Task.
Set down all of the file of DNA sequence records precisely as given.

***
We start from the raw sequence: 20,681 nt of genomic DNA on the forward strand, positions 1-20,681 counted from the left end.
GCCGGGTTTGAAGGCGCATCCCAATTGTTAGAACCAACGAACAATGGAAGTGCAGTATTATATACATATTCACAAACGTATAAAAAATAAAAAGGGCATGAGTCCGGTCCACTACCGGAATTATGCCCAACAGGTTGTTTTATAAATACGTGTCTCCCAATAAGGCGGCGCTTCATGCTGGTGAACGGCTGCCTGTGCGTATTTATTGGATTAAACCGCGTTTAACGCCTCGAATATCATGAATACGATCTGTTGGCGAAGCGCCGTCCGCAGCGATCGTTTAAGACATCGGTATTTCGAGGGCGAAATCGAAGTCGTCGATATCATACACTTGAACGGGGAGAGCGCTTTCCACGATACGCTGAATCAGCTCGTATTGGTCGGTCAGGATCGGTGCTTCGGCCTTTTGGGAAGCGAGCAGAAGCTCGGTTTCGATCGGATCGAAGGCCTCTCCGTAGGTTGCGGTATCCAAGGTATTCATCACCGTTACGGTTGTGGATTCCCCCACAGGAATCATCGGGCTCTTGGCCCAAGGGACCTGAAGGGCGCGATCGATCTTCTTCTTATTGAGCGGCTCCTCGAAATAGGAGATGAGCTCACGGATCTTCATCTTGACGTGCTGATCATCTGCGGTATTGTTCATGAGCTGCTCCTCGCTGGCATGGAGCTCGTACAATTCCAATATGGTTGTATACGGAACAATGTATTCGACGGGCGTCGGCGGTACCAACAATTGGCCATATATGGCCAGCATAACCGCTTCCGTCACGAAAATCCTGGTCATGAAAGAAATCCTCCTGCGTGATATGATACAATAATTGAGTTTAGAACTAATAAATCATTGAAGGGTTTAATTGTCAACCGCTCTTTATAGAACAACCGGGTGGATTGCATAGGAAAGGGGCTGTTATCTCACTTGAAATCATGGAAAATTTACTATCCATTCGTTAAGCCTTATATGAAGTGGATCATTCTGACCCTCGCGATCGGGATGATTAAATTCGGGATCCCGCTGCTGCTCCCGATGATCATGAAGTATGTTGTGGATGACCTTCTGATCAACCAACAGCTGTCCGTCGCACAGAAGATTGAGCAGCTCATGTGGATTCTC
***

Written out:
We start from the raw sequence: 20,681 nt of genomic DNA on the forward strand, positions 1-20,681 counted from the left end.
GCCGGGTTTGAAGGCGCATCCCAATTGTTAGAACCAACGAACAATGGAAGTGCAGTATTATATACATATTCACAAACGTATAAAAAATAAAAAGGGCATGAGTCCGGTCCACTACCGGAATTATGCCCAACAGGTTGTTTTATAAATACGTGTCTCCCAATAAGGCGGCGCTTCATGCTGGTGAACGGCTGCCTGTGCGTATTTATTGGATTAAACCGCGTTTAACGCCTCGAATATCATGAATACGATCTGTTGGCGAAGCGCCGTCCGCAGCGATCGTTTAAGACATCGGTATTTCGAGGGCGAAATCGAAGTCGTCGATATCATACACTTGAACGGGGAGAGCGCTTTCCACGATACGCTGAATCAGCTCGTATTGGTCGGTCAGGATCGGTGCTTCGGCCTTTTGGGAAGCGAGCAGAAGCTCGGTTTCGATCGGATCGAAGGCCTCTCCGTAGGTTGCGGTATCCAAGGTATTCATCACCGTTACGGTTGTGGATTCCCCCACAGGAATCATCGGGCTCTTGGCCCAAGGGACCTGAAGGGCGCGATCGATCTTCTTCTTATTGAGCGGCTCCTCGAAATAGGAGATGAGCTCACGGATCTTCATCTTGACGTGCTGATCATCTGCGGTATTGTTCATGAGCTGCTCCTCGCTGGCATGGAGCTCGTACAATTCCAATATGGTTGTATACGGAACAATGTATTCGACGGGCGTCGGCGGTACCAACAATTGGCCATATATGGCCAGCATAACCGCTTCCGTCACGAAAATCCTGGTCATGAAAGAAATCCTCCTGCGTGATATGATACAATAATTGAGTTTAGAACTAATAAATCATTGAAGGGTTTAATTGTCAACCGCTCTTTATAGAACAACCGGGTGGATTGCATAGGAAAGGGGCTGTTATCTCACTTGAAATCATGGAAAATTTACTATCCATTCGTTAAGCCTTATATGAAGTGGATCATTCTGACCCTCGCGATCGGGATGATTAAATTCGGGATCCCGCTGCTGCTCCCGATGATCATGAAGTATGTTGTGGATGACCTTCTGATCAACCAACAGCTGTCCGTCGCACAGAAGATTGAGCAGCTCATGTGGATTCTC